# Diffraction grating from reflection

We had an experiment in our physics lab where we used two grating materials one with 2500 lpi(say A) and the other with 15000lpi(say B).

Now when we shine white light on both of them we didn't get any spectrum in the transmitted light from A but we did get the pattern from B and my instructor told me that it had to do with the fact that the spatial coherence of the white light is smaller than the grooves distances for grating A (hence no diffraction in the transmitted light) while it is bigger than the distances in B.

But when I saw the light being reflected from both the gratings I could see spectrum in both of them !! Shouldn't the coherence condition be applicable here as well implying no pattern for the grating with 2500lpi ?

Can someone explain why I was able to see the spectrum in the reflected light but not with the transmitted one from grating A ?

Here's a picture of reflected pattern from both the gratings :-

One with 2500lpi :-

Here's the reflected pattern from 15000 lpi grating:-

• You can see "spectrum" in both, but clearly, the amount of dispersion in the one image is much greater than in the other. I can't answer how that relates to "coherence" though. Mar 21 at 13:42
• I don't understand why the 2500 lpi grating disperses light less than the 1500 lpi grating. Something is off. Mar 21 at 14:25
• @mmesser314 it's 15000lpi not 1500lpi Mar 21 at 15:23
• What is meant by 'reflected pattern from both the gratings'. Don't you have four pictures, namely transmission and reflection from both gratings? What are the angles of the orders? Apr 15 at 13:57
• @Ankit Why did you remove the image of the second grating? Apr 15 at 14:01

Without more information on your experimental setup and the exact type of grating used, it is difficult to know exactly why. However, based on the pictures, it is fairly certain that the reflected patterns are indeed diffraction because the angle increases with wavelength, which is consistent with the formula $$\sin\theta = \frac{\lambda}{d}$$ and they are also consistent with other examples I could find.

Your gratings have line spacings of around $$0.0106\,\text{mm}$$ and $$0.00169\,\text{mm}$$ respectively, which correspond to average first-order diffraction angles of $$3°$$ and $$18°$$ respectively for visible light.

The lack of incident light coherence does not necessarily mean that there is no diffraction pattern. Incoherent white light diffracts into colors as well cf e.g. this post.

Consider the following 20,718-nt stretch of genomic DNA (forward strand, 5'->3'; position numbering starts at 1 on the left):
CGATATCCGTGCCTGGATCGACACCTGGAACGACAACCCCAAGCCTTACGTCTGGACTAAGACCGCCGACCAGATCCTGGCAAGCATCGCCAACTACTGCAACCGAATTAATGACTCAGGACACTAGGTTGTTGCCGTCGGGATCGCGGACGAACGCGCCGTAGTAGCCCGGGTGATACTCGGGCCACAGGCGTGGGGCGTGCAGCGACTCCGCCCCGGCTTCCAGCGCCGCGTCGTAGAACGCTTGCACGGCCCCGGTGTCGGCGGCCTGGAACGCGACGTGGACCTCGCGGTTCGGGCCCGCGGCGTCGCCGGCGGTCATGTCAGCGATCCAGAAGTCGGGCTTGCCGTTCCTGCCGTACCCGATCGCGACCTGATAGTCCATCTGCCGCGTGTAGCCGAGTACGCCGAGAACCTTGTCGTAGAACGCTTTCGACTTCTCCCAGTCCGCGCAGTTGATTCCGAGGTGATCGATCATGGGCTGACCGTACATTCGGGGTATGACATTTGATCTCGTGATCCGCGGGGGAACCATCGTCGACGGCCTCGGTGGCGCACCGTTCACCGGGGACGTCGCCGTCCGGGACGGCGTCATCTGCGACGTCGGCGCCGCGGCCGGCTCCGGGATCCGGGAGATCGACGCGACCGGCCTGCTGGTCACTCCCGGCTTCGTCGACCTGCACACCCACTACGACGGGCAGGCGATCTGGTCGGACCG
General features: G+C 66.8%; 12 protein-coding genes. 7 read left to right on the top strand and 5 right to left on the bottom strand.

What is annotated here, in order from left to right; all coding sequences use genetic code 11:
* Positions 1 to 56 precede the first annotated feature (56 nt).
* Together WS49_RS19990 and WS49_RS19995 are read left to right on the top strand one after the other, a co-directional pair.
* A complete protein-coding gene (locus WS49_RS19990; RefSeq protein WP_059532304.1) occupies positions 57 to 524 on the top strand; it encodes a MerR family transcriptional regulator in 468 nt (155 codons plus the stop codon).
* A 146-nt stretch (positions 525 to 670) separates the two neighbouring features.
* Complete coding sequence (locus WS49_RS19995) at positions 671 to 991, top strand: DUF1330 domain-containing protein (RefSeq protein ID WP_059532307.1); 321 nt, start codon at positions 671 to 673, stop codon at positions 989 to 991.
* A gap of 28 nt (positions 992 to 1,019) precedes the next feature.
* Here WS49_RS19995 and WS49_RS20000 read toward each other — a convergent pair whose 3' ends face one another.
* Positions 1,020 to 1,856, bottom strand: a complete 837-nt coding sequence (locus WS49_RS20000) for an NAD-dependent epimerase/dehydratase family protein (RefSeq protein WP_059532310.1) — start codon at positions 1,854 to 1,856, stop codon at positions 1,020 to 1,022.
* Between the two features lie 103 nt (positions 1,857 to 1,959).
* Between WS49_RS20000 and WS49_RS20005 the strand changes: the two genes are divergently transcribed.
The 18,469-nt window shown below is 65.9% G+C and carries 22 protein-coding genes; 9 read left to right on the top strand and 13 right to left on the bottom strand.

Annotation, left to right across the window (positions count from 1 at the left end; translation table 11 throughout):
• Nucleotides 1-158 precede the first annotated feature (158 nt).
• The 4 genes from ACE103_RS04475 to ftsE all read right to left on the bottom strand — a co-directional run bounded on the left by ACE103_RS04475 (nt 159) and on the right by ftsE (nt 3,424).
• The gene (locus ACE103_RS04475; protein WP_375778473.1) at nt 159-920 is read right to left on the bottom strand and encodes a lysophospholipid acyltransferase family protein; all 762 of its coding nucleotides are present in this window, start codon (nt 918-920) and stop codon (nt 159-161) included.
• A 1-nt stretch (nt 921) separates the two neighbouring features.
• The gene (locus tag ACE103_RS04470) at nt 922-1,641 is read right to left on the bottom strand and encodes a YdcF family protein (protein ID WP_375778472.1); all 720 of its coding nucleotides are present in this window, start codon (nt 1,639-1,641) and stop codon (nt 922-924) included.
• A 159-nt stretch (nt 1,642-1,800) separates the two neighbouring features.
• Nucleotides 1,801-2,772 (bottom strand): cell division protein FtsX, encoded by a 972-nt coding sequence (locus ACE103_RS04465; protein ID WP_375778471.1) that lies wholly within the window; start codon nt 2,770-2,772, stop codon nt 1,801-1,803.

If the two gratings are of the same type, my hypothesis is that the diffraction angle of the first grating is too small and the colors within each order were too close to be distinguishable, resulting in a mostly white patch for each order.

You seem to be using transmission gratings which are designed to transmit light. Therefore, they have much less reflectivity and I suspect that it is only with this weaker reflectivity (combined with the likely weaker and more distant ceiling light than the experimental light) that the closely-spaced colors within each order can be visually distinguished as in your first picture. Therefore, you can make out the colors in the reflected pattern but not in the transmitted pattern.

On the other hand, your second grating does not suffer from the closeness problem and therefore produces distinguishable colors in both cases. So, in summary, I think this is an intensity issue rather than a coherence issue. Again, without further details on the experimental setup, it isn't really possible to pinpoint the exact reason.

• It makes me wonder if that filter has the gratings facing downward so the light passes through the substrate before being refracted by the gratings. Apr 21 at 23:31

What I think is happening here, that in A the diffraction is not of the type of diffraction that the experiment is about. The pattern that you are seeing is more like that of a dispersive diffraction, i.e. diffraction from scattering of light by a uneven surface. It is very similar to what you see from the reflection of white light on CD/DVD or any such reflective surface (even a mirror does this but is difficult to observe because scattering is much less, you can actually see this pattern in periphery of a bright light).

This explanation is also supported by the fact that in A, the different wavelengths are completely overlapping while in B where actually spatial diffraction is occurring due to the slits of the grating. In A, it is being reflected by the material of the slits itself and not the slits which also does diffraction upon reflection because it has very tiny unevenness.

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Apr 19 at 2:50

It is not quite clear exactly what the experimental conditions of the experiment was. For that, the incident angles of all the different experiments would need to be specified. One can then also record the observed angles of all the diffraction orders.

Nevertheless, one possible explanation can be that the diffraction angle for the grating with the higher number lines per inch is too large to produce a first diffraction order for normal incidence. So when the incidence angle is increased to allow for a reflection, the diffraction grating can produce a visible diffraction order.